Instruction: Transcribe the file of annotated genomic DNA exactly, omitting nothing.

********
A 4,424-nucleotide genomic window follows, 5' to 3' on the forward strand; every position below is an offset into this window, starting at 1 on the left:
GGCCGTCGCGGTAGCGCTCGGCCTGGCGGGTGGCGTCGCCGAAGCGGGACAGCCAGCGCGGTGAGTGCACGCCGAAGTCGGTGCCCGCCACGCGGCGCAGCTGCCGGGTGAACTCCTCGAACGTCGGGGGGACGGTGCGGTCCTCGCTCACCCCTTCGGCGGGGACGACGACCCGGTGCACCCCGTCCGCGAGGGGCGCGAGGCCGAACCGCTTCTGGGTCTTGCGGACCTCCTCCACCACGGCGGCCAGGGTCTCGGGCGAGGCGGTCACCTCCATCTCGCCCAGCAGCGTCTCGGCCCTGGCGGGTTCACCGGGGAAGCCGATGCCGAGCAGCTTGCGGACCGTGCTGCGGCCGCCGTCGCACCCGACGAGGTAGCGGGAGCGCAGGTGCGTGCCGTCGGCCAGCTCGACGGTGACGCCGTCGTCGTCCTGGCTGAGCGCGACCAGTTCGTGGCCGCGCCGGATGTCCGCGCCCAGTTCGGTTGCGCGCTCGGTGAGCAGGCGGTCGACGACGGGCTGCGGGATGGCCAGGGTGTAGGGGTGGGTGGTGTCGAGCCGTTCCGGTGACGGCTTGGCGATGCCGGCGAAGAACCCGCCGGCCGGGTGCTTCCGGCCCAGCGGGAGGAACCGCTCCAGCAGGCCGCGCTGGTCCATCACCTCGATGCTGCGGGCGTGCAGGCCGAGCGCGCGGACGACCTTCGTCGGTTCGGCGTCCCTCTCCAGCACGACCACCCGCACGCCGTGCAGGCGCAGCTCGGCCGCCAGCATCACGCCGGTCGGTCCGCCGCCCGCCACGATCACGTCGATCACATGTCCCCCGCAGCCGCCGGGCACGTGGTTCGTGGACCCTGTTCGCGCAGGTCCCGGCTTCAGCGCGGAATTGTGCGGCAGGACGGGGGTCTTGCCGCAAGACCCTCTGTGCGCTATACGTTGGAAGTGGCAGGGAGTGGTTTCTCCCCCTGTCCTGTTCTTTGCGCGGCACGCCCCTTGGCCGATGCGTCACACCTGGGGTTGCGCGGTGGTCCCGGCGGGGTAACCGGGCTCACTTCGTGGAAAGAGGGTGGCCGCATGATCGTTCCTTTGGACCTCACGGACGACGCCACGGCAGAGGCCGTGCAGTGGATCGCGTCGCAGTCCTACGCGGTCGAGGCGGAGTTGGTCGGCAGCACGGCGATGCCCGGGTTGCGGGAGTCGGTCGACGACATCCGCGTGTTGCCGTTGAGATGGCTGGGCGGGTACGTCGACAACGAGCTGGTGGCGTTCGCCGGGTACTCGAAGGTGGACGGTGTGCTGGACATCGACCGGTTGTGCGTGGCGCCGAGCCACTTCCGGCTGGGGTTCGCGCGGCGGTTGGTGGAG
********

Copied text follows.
A 4,424-nucleotide genomic window follows, 5' to 3' on the forward strand; every position below is an offset into this window, starting at 1 on the left:
GGCCGTCGCGGTAGCGCTCGGCCTGGCGGGTGGCGTCGCCGAAGCGGGACAGCCAGCGCGGTGAGTGCACGCCGAAGTCGGTGCCCGCCACGCGGCGCAGCTGCCGGGTGAACTCCTCGAACGTCGGGGGGACGGTGCGGTCCTCGCTCACCCCTTCGGCGGGGACGACGACCCGGTGCACCCCGTCCGCGAGGGGCGCGAGGCCGAACCGCTTCTGGGTCTTGCGGACCTCCTCCACCACGGCGGCCAGGGTCTCGGGCGAGGCGGTCACCTCCATCTCGCCCAGCAGCGTCTCGGCCCTGGCGGGTTCACCGGGGAAGCCGATGCCGAGCAGCTTGCGGACCGTGCTGCGGCCGCCGTCGCACCCGACGAGGTAGCGGGAGCGCAGGTGCGTGCCGTCGGCCAGCTCGACGGTGACGCCGTCGTCGTCCTGGCTGAGCGCGACCAGTTCGTGGCCGCGCCGGATGTCCGCGCCCAGTTCGGTTGCGCGCTCGGTGAGCAGGCGGTCGACGACGGGCTGCGGGATGGCCAGGGTGTAGGGGTGGGTGGTGTCGAGCCGTTCCGGTGACGGCTTGGCGATGCCGGCGAAGAACCCGCCGGCCGGGTGCTTCCGGCCCAGCGGGAGGAACCGCTCCAGCAGGCCGCGCTGGTCCATCACCTCGATGCTGCGGGCGTGCAGGCCGAGCGCGCGGACGACCTTCGTCGGTTCGGCGTCCCTCTCCAGCACGACCACCCGCACGCCGTGCAGGCGCAGCTCGGCCGCCAGCATCACGCCGGTCGGTCCGCCGCCCGCCACGATCACGTCGATCACATGTCCCCCGCAGCCGCCGGGCACGTGGTTCGTGGACCCTGTTCGCGCAGGTCCCGGCTTCAGCGCGGAATTGTGCGGCAGGACGGGGGTCTTGCCGCAAGACCCTCTGTGCGCTATACGTTGGAAGTGGCAGGGAGTGGTTTCTCCCCCTGTCCTGTTCTTTGCGCGGCACGCCCCTTGGCCGATGCGTCACACCTGGGGTTGCGCGGTGGTCCCGGCGGGGTAACCGGGCTCACTTCGTGGAAAGAGGGTGGCCGCATGATCGTTCCTTTGGACCTCACGGACGACGCCACGGCAGAGGCCGTGCAGTGGATCGCGTCGCAGTCCTACGCGGTCGAGGCGGAGTTGGTCGGCAGCACGGCGATGCCCGGGTTGCGGGAGTCGGTCGACGACATCCGCGTGTTGCCGTTGAGATGGCTGGGCGGGTACGTCGACAACGAGCTGGTGGCGTTCGCCGGGTACTCGAAGGTGGACGGTGTGCTGGACATCGACCGGTTGTGCGTGGCGCCGAGCCACTTCCGGCTGGGGTTCGCGCGGCGGTTGGTGGAG